06 November 2017
ByAppeared in BioNews 925
The researchers, based at the Dana-Farber Cancer Institute and the Brigham and Women's Hospital in Boston, used tiny RNA fragments called microRNAs as the basis for the artificial intelligence test, publishing their results in eLife. MicroRNAs are involved in gene activation and circulate in the blood. They act as the copyeditors of the genome.
'Before a gene gets transcribed into a protein, [microRNAs] modify the message, adding proofreading notes to the genome,' said Dr Kevin Elias, from Brigham and Women's Hospital's department of obstetrics and gynecology, lead author of the study.
The team gathered information on microRNAs in blood samples from 135 women before they had surgery or chemotherapy. They used this to train a computer program to differentiate cases of ovarian cancer from benign tumours and healthy tissue.
This program was first tested on data from 859 women with and without ovarian cancer. The sensitivity (not missing any cancers) and specificity (not flagging up healthy people) were better than the current tests for ovarian cancer.
The test was then used to predict the diagnoses of 51 patients in Poland. The test gave results with 91.3 percent sensitivity and 78.6 percent specificity. In other words, if the test says you have cancer, there is around a 1 in 10 chance that it's wrong; if the test says you are healthy, there is a 1 in 5 chance that it's wrong. This level of accuracy is similar to that of a Pap smear test for cervical cancer.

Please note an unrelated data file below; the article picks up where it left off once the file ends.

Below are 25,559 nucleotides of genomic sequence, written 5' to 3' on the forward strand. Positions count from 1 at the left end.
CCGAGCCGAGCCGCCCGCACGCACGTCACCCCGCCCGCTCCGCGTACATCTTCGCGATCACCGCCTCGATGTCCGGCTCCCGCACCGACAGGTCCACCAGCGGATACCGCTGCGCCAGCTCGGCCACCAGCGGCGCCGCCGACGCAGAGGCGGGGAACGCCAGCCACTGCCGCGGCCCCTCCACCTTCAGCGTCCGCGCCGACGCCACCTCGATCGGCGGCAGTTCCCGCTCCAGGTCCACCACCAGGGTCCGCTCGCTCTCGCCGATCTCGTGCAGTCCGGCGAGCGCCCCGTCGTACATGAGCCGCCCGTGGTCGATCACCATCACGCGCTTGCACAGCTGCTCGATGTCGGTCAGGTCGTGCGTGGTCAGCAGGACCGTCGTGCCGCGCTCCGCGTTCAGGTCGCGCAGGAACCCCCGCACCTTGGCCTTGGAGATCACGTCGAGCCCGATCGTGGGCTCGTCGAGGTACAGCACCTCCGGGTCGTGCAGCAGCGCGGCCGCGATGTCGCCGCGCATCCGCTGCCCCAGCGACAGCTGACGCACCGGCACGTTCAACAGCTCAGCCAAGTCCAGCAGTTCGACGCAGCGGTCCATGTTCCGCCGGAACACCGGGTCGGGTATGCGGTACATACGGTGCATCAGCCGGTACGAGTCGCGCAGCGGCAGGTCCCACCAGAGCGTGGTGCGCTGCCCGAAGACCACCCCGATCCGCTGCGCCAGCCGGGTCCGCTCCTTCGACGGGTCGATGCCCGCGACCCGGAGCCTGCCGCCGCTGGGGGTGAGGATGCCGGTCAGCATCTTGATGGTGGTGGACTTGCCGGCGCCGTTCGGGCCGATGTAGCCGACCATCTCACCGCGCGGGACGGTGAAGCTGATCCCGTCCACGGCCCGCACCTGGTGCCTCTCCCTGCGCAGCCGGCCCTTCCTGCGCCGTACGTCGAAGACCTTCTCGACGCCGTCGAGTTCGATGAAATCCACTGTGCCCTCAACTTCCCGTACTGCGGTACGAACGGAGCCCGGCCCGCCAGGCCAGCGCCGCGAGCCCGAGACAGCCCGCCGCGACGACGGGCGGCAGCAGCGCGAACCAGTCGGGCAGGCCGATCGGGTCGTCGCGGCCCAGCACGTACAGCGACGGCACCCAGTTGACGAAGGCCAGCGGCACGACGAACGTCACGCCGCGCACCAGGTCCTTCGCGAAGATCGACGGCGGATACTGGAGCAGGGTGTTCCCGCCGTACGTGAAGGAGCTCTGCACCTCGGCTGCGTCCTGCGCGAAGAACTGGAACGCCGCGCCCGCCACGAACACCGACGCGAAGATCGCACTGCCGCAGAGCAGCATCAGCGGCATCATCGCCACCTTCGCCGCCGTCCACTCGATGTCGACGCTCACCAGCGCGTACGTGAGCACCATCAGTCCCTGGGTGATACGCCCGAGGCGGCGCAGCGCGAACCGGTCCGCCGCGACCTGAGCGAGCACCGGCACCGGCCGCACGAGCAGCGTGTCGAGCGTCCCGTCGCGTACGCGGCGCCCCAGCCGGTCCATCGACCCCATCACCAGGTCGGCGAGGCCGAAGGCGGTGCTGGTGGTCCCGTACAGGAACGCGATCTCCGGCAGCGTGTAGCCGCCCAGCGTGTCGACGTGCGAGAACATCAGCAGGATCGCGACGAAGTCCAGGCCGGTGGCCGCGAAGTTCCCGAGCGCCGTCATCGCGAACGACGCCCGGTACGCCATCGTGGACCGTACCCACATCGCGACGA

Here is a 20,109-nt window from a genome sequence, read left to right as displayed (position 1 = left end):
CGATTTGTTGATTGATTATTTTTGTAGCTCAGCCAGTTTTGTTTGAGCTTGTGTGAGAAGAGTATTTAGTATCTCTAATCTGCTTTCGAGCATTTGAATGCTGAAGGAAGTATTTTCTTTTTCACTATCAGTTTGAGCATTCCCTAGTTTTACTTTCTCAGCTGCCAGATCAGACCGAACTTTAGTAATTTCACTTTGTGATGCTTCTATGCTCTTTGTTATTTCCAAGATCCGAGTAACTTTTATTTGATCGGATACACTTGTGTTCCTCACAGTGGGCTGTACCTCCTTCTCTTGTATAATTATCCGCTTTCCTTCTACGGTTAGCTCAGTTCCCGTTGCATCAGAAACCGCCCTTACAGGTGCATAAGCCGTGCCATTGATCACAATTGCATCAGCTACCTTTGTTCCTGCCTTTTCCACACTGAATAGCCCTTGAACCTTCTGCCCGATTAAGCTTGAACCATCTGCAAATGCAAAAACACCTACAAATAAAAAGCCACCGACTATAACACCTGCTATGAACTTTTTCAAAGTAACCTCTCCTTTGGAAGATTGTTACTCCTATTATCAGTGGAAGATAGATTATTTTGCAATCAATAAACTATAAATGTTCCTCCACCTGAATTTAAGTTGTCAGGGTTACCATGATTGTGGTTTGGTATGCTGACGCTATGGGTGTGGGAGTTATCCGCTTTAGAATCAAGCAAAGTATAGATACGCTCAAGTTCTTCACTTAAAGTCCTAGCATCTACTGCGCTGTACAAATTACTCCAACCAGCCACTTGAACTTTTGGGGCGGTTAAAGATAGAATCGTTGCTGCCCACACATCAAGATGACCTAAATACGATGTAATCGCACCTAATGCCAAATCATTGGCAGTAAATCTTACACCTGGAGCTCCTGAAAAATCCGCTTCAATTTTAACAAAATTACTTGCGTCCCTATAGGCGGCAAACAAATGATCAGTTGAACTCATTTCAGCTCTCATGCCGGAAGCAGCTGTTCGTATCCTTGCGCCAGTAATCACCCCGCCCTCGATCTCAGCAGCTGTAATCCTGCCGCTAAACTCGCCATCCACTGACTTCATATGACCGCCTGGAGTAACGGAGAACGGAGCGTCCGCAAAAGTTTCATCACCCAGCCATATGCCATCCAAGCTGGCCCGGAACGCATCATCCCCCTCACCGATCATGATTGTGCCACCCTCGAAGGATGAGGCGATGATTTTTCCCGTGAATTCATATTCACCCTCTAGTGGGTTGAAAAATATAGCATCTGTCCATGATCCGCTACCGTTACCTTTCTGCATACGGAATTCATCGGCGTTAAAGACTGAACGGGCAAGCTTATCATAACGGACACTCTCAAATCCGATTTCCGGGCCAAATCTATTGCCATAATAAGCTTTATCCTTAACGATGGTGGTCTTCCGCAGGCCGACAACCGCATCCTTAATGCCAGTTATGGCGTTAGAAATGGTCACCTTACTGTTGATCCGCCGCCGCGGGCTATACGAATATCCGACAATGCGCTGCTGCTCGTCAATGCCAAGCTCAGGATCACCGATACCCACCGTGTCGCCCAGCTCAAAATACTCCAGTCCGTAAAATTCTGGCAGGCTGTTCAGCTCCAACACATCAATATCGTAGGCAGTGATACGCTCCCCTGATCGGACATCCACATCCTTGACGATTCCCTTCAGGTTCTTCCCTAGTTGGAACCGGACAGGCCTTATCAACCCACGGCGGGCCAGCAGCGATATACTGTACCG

At the moment, ovarian cancer is typically diagnosed late, which is one of the main reasons for patients' poor survival rate. No FDA-approved screening techniques exist for ovarian cancer. Current early-detection tests have a high false positive rate, resulting in many women being mistakenly told they have cancer when they don't. These tests, such as ultrasound or detection of the protein CA125, are so ineffective that clinical trials have indicated that they have no effect on survival rates.
'The key is that this test is very unlikely to misdiagnose ovarian cancer and give a positive signal when there is no malignant tumour. This is the hallmark of an effective diagnostic test,' said senior author Dr Dipanjan Chowdhury, chief of the division of radiation and genomic stability in the department of radiation oncology at Dana-Farber.
The team will now plan a long-term study following a group of healthy women, to see how their microRNAs change as some develop ovarian cancer. The scientists hope that the test could be used for general population screening, as well as for women at high risk of ovarian cancer.